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Close Encounters in the Third Dimension

Monsters vs. Aliens (2009)

DreamWorks Animation

The DreamWorks Animation product “Monsters vs. Aliens” occasionally flirts with Pixar levels of brilliance before resigning itself to more tempered goals. That’s not necessarily a bad thing. The unquestioned brand leader’s knack for melding technical excellence with complex, literate storytelling cannot be easily replicated. A movie like this one, which ably disguises its conventional kids’ fare premise in a clever satiric shell, deserves admiration even if it never reaches comparably artful heights.

The narrative refits the ghoulish corporate world of “Monsters, Inc.” into a secret army facility à la “Hellboy,” in which monsters have been rounded up and stowed away. These include the giant gelatinous blob B.O.B. (voiced by Seth Rogen), a man-fish named the Missing Link (Will Arnett) and the appropriately named roach scientist Dr. Cockroach (Hugh Laurie). As the film begins they’re joined by Susan (Reese Witherspoon), also known as Ginormica, who has recently had her wedding day interrupted by a collision with a UFO packed with a mysterious substance that turned her into a 48-feet-tall giant.

When megalomaniac alien Gallaxhar (Rainn Wilson) sends a giant robot to Earth to reclaim that substance, the hapless U.S. president (Stephen Colbert) calls in the monsters to fight back. This results in a lot of punchy, well-designed action sequences, including one expertly set amid an abandoned San Francisco. Directors Rob Letterman and Conrad Vernon and their team of animators incorporate panoramic cityscapes and large, impressively designed interiors (such as a war room modeled on “Dr. Strangelove’s,” but bigger and more high-tech) into the 3D detail.

They’ve successfully added a layer of design to the proceedings without calling disproportionate attention to it. At times the 3D imagery even enhances the story’s poignancy. The overwhelming vastness amplifies the loneliness Susan feels as she speaks to her parents, walks through the city skyscrapers and finds herself otherwise confronted with her peculiarly isolating condition. The ease with which the 3D has been incorporated makes “Monsters vs. Aliens,” after “Coraline,” the second straight movie to show off the positive possibilities of the much maligned, though increasingly more utilized format.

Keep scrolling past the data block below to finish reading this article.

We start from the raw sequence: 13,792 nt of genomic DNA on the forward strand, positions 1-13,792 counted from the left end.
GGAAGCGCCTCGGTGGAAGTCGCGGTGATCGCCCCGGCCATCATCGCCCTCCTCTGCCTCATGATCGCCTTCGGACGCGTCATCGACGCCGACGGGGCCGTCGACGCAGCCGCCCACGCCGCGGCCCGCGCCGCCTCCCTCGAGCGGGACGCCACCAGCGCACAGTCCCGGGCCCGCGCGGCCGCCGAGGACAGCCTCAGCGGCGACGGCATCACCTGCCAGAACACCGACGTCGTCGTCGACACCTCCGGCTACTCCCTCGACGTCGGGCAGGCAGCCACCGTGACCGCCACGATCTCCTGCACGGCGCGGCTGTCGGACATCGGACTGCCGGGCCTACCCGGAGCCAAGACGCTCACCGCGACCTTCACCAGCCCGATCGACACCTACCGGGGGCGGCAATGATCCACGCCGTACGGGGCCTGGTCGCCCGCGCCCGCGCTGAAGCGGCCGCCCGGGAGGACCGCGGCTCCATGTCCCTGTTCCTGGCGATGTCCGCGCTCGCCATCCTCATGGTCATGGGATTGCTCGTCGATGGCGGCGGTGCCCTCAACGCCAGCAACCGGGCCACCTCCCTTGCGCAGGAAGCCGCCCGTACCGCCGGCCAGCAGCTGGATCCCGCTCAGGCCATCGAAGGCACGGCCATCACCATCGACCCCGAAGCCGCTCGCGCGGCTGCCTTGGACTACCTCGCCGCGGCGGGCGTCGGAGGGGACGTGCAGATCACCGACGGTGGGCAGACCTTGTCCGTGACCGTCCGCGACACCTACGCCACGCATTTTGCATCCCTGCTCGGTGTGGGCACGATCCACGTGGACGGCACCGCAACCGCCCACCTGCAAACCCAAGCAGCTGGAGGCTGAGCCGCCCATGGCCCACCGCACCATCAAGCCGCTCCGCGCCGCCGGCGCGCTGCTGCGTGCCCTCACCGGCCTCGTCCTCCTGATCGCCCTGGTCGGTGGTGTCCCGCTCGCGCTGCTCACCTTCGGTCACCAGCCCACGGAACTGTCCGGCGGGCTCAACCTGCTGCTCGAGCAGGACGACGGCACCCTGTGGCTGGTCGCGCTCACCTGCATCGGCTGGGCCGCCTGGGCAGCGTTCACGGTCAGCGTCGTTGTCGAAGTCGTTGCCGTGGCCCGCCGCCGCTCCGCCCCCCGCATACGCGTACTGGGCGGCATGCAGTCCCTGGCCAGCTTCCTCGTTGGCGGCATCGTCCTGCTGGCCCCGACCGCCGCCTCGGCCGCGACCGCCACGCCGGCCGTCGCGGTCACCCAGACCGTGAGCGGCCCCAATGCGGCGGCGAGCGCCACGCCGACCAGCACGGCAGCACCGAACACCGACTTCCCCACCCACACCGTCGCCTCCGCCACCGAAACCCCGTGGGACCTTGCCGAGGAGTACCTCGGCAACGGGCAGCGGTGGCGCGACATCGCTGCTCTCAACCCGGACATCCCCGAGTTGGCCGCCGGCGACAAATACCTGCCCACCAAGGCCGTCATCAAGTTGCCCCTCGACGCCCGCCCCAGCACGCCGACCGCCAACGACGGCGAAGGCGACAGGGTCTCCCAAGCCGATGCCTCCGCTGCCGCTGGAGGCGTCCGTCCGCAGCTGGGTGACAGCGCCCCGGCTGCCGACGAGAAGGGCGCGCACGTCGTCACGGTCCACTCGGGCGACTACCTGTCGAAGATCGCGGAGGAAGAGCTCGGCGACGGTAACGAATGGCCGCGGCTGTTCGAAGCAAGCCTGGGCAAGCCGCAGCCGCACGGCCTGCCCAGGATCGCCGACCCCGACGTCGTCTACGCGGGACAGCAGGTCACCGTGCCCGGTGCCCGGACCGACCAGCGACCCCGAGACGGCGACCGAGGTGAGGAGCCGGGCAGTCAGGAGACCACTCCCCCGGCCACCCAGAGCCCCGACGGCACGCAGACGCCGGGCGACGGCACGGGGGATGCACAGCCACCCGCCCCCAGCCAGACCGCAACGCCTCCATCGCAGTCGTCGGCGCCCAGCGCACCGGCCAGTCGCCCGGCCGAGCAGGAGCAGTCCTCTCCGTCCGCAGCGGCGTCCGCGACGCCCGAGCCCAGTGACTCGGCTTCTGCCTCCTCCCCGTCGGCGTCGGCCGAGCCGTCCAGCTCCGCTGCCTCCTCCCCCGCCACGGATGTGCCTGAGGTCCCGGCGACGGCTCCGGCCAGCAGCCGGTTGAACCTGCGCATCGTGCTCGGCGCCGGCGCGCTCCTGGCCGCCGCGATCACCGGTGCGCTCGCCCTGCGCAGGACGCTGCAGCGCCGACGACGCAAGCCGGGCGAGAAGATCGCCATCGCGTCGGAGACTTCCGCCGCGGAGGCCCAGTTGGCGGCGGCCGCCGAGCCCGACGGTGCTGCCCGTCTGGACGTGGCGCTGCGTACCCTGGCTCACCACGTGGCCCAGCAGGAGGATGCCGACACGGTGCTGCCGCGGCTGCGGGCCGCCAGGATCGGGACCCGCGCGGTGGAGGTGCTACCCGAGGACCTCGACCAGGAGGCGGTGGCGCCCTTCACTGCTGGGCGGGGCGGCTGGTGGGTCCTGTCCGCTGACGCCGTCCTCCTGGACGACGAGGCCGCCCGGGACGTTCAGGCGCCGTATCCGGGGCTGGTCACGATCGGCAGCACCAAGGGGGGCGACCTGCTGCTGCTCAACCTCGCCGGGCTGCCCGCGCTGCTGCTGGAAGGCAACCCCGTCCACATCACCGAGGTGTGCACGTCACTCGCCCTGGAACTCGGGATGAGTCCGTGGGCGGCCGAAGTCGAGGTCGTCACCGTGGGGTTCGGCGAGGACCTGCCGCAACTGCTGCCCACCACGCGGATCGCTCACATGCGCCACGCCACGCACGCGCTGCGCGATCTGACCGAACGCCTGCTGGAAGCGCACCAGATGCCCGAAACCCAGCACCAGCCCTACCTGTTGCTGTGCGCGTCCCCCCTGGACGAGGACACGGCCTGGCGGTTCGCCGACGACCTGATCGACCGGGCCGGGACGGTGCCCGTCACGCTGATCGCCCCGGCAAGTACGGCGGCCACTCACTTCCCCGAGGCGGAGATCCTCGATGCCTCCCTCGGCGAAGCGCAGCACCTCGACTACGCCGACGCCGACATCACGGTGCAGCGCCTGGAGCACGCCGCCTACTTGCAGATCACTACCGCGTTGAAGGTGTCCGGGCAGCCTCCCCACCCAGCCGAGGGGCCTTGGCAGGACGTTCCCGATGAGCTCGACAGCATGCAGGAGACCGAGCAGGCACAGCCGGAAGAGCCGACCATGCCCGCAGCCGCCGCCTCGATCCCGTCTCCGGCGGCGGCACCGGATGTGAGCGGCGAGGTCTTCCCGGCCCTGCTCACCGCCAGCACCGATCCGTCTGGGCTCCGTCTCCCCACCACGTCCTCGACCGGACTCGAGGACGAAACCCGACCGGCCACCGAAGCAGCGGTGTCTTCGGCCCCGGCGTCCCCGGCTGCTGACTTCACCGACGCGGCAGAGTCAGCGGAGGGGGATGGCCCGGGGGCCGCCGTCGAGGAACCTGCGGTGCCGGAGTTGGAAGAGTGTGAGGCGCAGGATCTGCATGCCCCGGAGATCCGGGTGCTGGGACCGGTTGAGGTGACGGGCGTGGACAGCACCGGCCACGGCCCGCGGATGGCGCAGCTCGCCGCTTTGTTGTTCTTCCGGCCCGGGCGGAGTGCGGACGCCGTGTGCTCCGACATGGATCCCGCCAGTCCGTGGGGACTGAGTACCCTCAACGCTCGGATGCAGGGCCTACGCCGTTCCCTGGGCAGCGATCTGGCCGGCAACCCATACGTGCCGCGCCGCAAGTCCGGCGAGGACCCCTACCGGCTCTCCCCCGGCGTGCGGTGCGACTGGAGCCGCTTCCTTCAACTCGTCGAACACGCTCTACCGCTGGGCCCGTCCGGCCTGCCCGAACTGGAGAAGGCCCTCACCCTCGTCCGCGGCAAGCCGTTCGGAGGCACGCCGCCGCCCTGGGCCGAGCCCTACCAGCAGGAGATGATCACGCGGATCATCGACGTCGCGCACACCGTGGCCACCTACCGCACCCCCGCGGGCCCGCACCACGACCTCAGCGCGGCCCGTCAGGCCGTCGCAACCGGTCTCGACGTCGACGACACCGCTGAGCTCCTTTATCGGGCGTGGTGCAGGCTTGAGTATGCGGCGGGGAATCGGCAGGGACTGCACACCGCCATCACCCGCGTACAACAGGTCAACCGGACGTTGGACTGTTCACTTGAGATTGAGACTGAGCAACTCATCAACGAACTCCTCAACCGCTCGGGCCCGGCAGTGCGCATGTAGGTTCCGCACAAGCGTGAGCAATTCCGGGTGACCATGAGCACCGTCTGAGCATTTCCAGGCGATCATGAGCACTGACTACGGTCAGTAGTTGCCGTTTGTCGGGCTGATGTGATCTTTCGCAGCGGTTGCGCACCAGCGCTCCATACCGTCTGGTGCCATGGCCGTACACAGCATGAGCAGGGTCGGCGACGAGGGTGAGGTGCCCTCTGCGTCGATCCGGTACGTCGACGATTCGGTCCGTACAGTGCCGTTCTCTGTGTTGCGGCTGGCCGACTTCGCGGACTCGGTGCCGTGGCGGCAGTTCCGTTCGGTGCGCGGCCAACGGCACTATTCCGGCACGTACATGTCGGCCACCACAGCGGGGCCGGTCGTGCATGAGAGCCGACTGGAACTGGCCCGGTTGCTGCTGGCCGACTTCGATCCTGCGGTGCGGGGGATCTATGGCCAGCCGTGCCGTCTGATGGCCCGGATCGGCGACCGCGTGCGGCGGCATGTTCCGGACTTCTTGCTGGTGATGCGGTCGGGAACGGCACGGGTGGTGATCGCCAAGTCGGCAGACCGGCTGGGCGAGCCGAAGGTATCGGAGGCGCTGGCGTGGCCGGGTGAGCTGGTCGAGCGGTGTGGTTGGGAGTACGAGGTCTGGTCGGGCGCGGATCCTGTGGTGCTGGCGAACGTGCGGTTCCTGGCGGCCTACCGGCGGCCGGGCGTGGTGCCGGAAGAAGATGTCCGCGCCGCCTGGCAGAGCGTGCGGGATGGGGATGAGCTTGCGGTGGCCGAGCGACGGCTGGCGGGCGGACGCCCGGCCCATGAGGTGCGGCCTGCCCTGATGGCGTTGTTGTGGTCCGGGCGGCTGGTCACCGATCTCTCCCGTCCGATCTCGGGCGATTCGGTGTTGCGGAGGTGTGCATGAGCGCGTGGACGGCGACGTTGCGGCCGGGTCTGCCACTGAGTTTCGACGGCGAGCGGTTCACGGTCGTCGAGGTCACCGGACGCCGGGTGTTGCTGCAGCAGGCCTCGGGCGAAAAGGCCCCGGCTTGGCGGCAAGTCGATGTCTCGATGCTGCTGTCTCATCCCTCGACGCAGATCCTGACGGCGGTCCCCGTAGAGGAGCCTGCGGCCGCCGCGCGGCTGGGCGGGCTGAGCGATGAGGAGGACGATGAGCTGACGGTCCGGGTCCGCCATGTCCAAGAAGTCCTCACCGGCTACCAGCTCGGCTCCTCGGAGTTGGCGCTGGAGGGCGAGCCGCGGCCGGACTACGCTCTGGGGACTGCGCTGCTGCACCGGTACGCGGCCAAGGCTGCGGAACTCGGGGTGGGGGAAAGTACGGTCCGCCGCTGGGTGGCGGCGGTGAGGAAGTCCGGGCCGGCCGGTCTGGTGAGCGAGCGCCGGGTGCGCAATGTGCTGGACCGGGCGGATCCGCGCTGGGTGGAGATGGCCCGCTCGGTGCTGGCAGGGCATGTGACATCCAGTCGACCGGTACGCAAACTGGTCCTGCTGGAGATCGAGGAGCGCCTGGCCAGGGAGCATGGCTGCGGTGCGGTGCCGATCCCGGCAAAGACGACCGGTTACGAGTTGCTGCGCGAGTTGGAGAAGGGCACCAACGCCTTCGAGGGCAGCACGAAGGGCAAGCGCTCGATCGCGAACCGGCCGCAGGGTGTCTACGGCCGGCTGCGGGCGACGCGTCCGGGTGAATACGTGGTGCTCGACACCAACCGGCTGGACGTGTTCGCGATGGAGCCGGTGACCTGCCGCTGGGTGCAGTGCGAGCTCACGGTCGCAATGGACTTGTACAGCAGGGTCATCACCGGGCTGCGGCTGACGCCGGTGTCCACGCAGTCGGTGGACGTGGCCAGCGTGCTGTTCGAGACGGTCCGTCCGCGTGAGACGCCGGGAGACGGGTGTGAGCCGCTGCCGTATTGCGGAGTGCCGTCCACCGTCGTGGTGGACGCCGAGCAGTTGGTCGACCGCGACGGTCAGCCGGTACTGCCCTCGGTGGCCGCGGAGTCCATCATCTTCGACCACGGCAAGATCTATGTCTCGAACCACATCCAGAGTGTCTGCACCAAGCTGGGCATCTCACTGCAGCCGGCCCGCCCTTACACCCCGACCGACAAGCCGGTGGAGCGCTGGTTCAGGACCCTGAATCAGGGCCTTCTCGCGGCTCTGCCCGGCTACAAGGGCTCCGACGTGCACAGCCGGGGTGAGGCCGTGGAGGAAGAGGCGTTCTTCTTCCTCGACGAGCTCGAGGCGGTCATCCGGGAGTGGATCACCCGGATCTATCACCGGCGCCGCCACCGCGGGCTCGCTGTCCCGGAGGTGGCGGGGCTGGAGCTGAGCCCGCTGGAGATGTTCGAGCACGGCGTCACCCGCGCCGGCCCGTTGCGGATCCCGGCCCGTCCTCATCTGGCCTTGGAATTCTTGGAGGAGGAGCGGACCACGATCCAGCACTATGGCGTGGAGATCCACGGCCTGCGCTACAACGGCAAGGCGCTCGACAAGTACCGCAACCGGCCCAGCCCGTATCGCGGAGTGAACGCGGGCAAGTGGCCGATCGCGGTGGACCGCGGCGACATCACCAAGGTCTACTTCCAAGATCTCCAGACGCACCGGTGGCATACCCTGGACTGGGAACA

The screenplay, credited to Mr. Letterman and four other writers, incorporates some funny throwaway jabs at our former president, a sci-fi reference or two, and at least one wholly lovable character in B.O.B, a blob without a brain nonetheless blessed with a perpetually sunny outlook on life. The film ultimately descends into standard self-empowerment territory as Susan and her fellow monsters learn to love their outcast selves, but it has a great time getting there.


Opens on March 27 in the United States and on April 3 in Britain.

Directed by Rob Letterman and Conrad Vernon; written by Mr. Letterman, Maya Forbes, Wally Wolodarsky, Jonathan Aibel and Glenn Berger, based on a story by Mr. Letterman and Mr. Vernon; edited by Joyce Arrastia and Eric Dapkewicz; music by Henry Jackman; production designer, David James; produced by Lisa Stewart; released by DreamWorks Pictures and Paramount Pictures. Running time: 1 hour 34 minutes. This film is rated PG.

WITH THE VOICES OF: Reese Witherspoon (Susan/Ginormica), Seth Rogen (B.O.B.), Hugh Laurie (Dr. Cockroach, Ph.D.), Will Arnett (the Missing Link), Kiefer Sutherland (General W. R. Monger), Rainn Wilson (Galaxhar), Paul Rudd (Derek Dietl) and Stephen Colbert (the President).


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